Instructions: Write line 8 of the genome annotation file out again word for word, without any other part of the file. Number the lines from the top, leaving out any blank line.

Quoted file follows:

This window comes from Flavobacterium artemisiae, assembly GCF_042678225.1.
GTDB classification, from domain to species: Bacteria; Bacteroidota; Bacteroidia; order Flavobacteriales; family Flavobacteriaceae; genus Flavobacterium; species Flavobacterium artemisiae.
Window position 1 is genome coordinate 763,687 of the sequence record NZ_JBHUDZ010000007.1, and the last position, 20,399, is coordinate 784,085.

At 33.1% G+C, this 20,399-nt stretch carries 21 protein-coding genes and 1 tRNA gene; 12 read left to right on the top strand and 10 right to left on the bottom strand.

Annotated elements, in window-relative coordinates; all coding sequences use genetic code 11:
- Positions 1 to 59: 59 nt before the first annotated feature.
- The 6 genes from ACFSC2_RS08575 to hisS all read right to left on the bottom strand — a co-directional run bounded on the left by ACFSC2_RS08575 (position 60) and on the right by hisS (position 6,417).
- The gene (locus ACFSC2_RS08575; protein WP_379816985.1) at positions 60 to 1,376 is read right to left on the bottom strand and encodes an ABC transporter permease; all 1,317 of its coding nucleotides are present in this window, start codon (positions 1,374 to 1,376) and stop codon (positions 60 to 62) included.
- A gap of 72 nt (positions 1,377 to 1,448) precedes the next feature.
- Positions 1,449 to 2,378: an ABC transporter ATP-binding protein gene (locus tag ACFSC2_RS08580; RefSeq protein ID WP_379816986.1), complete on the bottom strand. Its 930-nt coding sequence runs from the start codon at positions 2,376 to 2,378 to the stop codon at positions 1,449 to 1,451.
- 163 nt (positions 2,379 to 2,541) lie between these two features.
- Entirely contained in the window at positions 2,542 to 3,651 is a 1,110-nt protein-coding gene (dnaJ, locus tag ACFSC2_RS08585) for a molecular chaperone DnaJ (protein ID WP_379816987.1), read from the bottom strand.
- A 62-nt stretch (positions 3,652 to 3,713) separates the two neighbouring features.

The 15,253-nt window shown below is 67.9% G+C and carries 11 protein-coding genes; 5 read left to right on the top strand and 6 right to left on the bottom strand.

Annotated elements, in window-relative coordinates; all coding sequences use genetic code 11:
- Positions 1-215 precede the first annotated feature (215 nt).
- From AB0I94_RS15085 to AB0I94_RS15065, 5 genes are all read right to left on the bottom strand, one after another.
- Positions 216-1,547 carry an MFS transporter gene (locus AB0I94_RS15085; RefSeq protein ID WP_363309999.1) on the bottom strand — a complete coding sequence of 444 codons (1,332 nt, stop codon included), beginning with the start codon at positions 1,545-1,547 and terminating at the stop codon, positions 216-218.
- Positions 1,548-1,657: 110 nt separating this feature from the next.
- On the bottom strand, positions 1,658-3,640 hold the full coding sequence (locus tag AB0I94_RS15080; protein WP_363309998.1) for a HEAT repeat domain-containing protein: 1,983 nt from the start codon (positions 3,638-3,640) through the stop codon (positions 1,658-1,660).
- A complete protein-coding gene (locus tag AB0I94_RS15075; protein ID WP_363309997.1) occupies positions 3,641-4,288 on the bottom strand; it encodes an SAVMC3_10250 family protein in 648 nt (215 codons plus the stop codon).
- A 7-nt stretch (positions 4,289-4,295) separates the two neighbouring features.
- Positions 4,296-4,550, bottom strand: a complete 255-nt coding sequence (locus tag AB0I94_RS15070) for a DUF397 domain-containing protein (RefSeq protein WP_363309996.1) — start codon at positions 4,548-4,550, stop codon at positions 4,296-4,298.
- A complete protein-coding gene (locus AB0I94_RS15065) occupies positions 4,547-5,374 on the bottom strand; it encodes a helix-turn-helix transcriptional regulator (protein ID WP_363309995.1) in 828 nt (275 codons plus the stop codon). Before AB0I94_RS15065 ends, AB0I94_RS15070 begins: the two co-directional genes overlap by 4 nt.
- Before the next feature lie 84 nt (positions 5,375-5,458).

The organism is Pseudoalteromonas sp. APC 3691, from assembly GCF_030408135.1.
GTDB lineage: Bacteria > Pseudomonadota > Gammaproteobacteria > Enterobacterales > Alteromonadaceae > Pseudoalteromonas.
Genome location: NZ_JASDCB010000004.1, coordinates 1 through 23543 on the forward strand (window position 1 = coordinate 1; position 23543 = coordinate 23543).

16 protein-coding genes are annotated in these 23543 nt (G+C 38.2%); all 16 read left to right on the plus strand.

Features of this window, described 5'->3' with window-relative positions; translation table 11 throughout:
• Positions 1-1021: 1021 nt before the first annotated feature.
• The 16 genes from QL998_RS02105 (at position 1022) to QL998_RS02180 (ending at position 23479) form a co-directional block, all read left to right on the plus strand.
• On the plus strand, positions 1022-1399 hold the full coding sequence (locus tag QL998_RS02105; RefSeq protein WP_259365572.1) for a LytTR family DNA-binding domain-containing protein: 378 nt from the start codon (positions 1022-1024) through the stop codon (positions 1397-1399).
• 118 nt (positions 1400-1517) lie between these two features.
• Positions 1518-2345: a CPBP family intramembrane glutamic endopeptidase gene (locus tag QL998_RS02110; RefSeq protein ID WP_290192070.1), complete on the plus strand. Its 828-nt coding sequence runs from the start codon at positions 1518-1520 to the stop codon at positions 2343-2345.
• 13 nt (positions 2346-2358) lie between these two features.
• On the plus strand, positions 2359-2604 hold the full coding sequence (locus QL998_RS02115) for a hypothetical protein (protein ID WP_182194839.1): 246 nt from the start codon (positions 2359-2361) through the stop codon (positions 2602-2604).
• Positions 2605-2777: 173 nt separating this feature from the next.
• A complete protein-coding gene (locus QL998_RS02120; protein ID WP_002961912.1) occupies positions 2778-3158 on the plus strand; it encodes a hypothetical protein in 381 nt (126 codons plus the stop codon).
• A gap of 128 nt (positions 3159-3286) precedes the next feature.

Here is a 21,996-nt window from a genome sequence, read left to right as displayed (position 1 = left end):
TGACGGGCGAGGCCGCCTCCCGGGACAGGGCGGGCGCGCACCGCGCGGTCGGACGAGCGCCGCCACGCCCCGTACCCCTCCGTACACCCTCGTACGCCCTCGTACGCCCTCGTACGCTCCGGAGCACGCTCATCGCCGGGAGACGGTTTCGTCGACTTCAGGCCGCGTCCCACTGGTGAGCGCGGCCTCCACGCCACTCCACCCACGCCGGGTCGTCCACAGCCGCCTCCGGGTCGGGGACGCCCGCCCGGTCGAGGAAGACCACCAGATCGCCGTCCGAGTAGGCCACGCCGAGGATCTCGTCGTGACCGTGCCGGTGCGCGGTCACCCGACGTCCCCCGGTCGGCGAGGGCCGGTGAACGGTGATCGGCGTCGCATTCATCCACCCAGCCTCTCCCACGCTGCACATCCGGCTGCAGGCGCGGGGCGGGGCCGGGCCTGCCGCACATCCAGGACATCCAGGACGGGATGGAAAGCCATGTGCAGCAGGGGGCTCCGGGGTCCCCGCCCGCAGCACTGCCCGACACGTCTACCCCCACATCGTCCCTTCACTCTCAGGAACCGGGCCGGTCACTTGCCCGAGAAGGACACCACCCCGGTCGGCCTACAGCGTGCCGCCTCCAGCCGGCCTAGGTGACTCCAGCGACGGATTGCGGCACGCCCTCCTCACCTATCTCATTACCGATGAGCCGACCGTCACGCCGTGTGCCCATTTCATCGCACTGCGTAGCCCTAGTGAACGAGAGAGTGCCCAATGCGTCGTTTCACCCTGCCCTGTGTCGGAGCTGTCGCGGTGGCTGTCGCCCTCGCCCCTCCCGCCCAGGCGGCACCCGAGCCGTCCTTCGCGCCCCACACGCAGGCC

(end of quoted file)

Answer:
- The gene (locus ACFSC2_RS08575; protein WP_379816985.1) at positions 60 to 1,376 is read right to left on the bottom strand and encodes an ABC transporter permease; all 1,317 of its coding nucleotides are present in this window, start codon (positions 1,374 to 1,376) and stop codon (positions 60 to 62) included.